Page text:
I can't even begin to start to tell you about the journey I've had with self-love and body positivity. I'd need days - no weeks - of your time. (And I'm gonna maybe write about it in a book one day - HINT HINT IF I EVER GET TO IT.) But in a nutshell, I can tell you I've been up and down - through self-loathing, self-harm, disordered eating, sleeping with jerks in an attempt to feel pretty, exercise addiction and obsessive calorie-counting - always trying to fix not myself, but everyone else's definition of me.
Because deep down, at my core, I've always been super down with who I am. I'd say, "sorry if this sounds arrogant," but that's just society's training of me to be a well-behaved and humble woman, so I'm just gonna say it: I'm great! I'm kind, compassionate, smart, talented, and YUP - beautiful, too. I dare say I'm a hottie. People, I'm a catch.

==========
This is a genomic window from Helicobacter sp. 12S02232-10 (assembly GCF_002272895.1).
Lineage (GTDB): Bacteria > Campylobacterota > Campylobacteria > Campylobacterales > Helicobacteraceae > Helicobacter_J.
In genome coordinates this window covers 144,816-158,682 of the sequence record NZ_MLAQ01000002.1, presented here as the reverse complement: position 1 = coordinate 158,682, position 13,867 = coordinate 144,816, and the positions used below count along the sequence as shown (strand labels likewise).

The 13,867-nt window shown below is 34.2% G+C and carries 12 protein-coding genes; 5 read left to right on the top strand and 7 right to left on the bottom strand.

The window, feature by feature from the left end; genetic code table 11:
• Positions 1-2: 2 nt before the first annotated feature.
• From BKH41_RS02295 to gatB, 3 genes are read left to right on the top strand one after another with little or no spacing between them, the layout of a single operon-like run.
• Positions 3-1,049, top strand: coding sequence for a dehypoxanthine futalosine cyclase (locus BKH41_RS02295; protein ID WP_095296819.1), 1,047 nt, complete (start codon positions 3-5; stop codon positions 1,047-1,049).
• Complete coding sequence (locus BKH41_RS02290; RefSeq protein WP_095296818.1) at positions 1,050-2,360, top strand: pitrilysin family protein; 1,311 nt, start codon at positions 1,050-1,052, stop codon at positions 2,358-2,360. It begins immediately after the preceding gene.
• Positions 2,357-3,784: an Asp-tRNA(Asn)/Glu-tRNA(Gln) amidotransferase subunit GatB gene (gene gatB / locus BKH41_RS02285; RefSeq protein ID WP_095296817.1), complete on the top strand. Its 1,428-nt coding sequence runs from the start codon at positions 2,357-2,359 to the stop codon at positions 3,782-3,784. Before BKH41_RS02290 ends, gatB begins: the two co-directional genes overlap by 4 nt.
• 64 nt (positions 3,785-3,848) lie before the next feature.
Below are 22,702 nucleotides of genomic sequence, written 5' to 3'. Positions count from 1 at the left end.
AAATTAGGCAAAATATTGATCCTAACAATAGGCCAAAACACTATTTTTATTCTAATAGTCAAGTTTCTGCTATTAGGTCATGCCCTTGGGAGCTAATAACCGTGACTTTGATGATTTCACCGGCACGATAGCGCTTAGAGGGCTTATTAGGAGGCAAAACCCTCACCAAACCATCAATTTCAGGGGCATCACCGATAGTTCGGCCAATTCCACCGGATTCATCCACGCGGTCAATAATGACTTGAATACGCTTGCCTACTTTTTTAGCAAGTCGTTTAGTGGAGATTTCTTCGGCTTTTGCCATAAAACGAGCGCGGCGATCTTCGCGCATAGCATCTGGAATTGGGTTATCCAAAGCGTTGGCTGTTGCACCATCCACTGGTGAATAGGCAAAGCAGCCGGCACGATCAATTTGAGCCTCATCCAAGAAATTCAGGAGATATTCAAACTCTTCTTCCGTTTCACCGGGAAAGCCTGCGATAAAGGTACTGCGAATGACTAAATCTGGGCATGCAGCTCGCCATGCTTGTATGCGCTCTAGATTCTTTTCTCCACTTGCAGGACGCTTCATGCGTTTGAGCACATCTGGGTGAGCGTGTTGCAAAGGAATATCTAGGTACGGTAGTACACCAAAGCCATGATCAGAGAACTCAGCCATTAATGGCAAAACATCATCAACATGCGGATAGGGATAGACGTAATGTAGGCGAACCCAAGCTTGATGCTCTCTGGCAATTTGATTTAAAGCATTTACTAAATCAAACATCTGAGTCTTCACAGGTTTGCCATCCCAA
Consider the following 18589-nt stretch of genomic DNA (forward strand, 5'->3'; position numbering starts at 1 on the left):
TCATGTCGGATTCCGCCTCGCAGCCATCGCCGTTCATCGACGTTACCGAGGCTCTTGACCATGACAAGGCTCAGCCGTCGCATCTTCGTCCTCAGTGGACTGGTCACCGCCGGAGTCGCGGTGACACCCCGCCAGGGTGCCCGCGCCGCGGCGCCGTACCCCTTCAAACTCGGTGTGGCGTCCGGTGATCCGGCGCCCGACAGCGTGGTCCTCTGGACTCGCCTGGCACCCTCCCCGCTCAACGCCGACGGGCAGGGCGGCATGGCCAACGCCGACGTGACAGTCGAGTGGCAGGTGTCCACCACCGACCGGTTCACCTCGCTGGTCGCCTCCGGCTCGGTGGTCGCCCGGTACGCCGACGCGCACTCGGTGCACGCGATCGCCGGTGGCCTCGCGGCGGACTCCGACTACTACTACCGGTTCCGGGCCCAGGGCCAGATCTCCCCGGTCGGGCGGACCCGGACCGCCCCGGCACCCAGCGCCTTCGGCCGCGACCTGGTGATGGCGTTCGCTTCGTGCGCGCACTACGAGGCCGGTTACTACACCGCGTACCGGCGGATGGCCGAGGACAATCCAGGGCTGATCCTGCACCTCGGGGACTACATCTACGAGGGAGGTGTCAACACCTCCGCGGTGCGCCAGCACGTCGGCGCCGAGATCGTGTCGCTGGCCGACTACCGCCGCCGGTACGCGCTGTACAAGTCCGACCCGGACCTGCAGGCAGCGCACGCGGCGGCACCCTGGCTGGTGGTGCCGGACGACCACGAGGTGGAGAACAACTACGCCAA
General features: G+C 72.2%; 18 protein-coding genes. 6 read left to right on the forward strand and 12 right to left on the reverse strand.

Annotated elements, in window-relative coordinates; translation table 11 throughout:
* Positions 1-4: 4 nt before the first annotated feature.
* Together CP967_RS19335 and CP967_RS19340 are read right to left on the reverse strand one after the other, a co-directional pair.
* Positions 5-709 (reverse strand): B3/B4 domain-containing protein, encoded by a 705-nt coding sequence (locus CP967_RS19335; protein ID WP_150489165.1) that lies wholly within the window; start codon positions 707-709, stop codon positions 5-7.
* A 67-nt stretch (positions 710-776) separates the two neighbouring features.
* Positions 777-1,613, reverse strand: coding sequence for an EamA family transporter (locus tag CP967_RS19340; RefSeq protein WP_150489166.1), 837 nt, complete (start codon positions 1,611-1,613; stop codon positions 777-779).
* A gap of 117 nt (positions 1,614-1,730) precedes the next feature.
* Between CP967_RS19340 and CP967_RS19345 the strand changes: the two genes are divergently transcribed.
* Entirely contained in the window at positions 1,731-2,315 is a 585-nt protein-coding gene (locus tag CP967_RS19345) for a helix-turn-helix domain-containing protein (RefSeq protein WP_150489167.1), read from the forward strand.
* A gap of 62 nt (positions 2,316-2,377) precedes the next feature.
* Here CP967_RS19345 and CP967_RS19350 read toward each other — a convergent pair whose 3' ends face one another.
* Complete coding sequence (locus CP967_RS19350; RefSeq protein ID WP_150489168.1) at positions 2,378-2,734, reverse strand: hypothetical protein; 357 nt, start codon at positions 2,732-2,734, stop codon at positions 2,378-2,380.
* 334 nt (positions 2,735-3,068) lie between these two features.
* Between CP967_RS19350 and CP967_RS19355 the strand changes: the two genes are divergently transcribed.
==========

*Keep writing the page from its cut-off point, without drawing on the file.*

And so are you.
But it's so easy to get bogged down. To get caught up in the world telling us we're too fat or skinny, or we're too large-breasted or flat-chested, or we're too weak or too muscular, or we're too queer, or our skin isn't the right colour, or we aren't able-bodied enough, or our names aren't easy enough to pronounce, or, or, or, or...
So I've found self love and I know I'm fab. Do I always feel this way? Hell NO! I've thought I found self love and then realized I was still just trying to please others. I've actually found self love and then lost it from time to time. I've struggled to remember my self love on really, really dark days, or when someone says something that triggers my deepest insecurities. Our relationships with ourselves and our bodies are hugely complicated. There's no switch to flip to make you, me, or anyone feel spectacular all the time. I'd say, "wouldn't that be nice?" but how would we grow if nothing challenged us from time to time? How would we know joy without sorrow?